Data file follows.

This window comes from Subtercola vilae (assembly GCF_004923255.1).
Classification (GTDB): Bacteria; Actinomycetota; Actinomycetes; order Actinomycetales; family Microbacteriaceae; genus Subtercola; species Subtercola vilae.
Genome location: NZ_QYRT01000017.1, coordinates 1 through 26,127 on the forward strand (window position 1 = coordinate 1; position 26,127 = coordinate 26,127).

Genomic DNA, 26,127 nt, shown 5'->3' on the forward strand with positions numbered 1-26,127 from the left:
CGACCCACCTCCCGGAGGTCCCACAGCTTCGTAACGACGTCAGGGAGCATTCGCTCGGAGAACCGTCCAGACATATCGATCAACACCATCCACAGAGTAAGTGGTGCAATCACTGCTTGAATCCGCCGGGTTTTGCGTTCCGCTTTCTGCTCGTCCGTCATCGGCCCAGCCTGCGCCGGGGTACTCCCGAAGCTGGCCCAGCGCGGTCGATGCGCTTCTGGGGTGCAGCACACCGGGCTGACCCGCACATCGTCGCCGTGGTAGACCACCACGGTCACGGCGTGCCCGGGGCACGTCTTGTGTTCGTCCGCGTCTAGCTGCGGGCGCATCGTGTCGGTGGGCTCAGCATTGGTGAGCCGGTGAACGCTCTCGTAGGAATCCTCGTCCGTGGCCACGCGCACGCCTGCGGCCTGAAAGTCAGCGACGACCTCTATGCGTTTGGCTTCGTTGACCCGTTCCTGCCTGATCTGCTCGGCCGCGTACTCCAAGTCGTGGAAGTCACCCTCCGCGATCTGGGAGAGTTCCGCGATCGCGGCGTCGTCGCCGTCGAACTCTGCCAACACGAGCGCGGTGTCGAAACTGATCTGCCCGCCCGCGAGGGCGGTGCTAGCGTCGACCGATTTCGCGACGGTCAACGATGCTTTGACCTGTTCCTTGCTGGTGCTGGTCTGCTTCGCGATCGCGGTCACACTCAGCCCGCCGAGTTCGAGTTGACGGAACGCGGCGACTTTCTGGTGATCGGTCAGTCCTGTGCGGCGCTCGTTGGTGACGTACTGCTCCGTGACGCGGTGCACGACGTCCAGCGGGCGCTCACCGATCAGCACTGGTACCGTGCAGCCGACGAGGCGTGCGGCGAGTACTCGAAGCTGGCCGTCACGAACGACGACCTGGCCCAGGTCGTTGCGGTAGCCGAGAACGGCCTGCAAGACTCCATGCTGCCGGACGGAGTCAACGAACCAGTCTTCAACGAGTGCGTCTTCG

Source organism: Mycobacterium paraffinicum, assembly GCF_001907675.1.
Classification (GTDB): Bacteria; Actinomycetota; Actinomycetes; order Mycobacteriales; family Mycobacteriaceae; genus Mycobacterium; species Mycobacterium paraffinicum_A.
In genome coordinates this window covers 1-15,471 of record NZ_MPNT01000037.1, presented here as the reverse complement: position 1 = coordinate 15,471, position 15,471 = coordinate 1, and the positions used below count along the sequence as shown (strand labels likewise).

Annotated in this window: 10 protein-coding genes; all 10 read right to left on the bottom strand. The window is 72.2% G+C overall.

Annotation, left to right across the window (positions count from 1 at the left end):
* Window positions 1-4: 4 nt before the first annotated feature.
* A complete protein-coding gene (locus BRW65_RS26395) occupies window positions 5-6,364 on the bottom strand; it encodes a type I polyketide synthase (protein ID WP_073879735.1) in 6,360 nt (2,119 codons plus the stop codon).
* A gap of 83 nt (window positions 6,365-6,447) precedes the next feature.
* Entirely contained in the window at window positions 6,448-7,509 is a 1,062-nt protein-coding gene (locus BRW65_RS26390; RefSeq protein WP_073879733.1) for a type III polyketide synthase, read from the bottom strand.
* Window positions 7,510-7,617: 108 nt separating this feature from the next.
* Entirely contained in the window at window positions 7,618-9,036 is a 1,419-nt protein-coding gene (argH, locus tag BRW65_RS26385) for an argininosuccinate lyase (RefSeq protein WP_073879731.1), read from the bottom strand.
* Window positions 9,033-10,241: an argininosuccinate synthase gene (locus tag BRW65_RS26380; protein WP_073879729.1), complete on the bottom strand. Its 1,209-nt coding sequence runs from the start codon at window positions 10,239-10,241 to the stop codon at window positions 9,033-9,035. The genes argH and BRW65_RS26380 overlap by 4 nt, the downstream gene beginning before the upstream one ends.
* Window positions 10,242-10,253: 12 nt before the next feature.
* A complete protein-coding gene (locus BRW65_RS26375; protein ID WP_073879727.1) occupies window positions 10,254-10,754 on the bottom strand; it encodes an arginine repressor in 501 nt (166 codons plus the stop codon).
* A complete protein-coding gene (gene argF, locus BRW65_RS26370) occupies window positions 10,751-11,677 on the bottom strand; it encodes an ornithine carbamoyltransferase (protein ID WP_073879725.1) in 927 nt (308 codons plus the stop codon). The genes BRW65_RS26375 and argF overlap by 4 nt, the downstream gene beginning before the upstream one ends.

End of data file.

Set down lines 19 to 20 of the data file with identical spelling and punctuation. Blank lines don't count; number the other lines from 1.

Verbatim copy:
* A complete protein-coding gene (locus BRW65_RS26375; protein ID WP_073879727.1) occupies window positions 10,254-10,754 on the bottom strand; it encodes an arginine repressor in 501 nt (166 codons plus the stop codon).
* A complete protein-coding gene (gene argF, locus BRW65_RS26370) occupies window positions 10,751-11,677 on the bottom strand; it encodes an ornithine carbamoyltransferase (protein ID WP_073879725.1) in 927 nt (308 codons plus the stop codon). The genes BRW65_RS26375 and argF overlap by 4 nt, the downstream gene beginning before the upstream one ends.